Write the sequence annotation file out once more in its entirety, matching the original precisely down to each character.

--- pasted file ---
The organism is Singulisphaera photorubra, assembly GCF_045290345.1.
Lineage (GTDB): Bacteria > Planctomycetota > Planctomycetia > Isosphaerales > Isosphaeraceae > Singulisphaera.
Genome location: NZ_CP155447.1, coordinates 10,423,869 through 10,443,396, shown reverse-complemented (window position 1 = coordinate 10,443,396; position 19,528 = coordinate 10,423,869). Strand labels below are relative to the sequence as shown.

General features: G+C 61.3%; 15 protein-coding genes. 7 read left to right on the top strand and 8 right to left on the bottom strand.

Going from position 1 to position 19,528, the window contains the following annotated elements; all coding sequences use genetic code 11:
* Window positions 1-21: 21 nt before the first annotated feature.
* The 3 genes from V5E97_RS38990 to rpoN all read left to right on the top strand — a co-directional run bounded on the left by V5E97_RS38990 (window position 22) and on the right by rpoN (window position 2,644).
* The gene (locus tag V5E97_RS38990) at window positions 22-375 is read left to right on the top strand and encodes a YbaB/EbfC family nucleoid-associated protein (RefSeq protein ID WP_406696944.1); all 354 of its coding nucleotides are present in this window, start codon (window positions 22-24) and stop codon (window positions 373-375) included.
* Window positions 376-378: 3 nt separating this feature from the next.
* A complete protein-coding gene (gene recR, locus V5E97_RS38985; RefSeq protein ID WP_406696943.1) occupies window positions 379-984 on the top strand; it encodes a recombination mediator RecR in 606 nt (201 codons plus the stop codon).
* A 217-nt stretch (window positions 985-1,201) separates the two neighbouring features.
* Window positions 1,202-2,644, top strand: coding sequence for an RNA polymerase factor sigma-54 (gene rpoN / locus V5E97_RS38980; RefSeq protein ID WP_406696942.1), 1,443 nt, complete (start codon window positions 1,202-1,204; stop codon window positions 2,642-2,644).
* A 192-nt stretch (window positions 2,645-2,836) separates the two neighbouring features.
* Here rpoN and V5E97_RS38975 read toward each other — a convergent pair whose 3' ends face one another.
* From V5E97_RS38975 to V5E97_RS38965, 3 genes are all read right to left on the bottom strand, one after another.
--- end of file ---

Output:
The organism is Singulisphaera photorubra, assembly GCF_045290345.1.
Lineage (GTDB): Bacteria > Planctomycetota > Planctomycetia > Isosphaerales > Isosphaeraceae > Singulisphaera.
Genome location: NZ_CP155447.1, coordinates 10,423,869 through 10,443,396, shown reverse-complemented (window position 1 = coordinate 10,443,396; position 19,528 = coordinate 10,423,869). Strand labels below are relative to the sequence as shown.

General features: G+C 61.3%; 15 protein-coding genes. 7 read left to right on the top strand and 8 right to left on the bottom strand.

Going from position 1 to position 19,528, the window contains the following annotated elements; all coding sequences use genetic code 11:
* Window positions 1-21: 21 nt before the first annotated feature.
* The 3 genes from V5E97_RS38990 to rpoN all read left to right on the top strand — a co-directional run bounded on the left by V5E97_RS38990 (window position 22) and on the right by rpoN (window position 2,644).
* The gene (locus tag V5E97_RS38990) at window positions 22-375 is read left to right on the top strand and encodes a YbaB/EbfC family nucleoid-associated protein (RefSeq protein ID WP_406696944.1); all 354 of its coding nucleotides are present in this window, start codon (window positions 22-24) and stop codon (window positions 373-375) included.
* Window positions 376-378: 3 nt separating this feature from the next.
* A complete protein-coding gene (gene recR, locus V5E97_RS38985; RefSeq protein ID WP_406696943.1) occupies window positions 379-984 on the top strand; it encodes a recombination mediator RecR in 606 nt (201 codons plus the stop codon).
* A 217-nt stretch (window positions 985-1,201) separates the two neighbouring features.
* Window positions 1,202-2,644, top strand: coding sequence for an RNA polymerase factor sigma-54 (gene rpoN / locus V5E97_RS38980; RefSeq protein ID WP_406696942.1), 1,443 nt, complete (start codon window positions 1,202-1,204; stop codon window positions 2,642-2,644).
* A 192-nt stretch (window positions 2,645-2,836) separates the two neighbouring features.
* Here rpoN and V5E97_RS38975 read toward each other — a convergent pair whose 3' ends face one another.
* From V5E97_RS38975 to V5E97_RS38965, 3 genes are all read right to left on the bottom strand, one after another.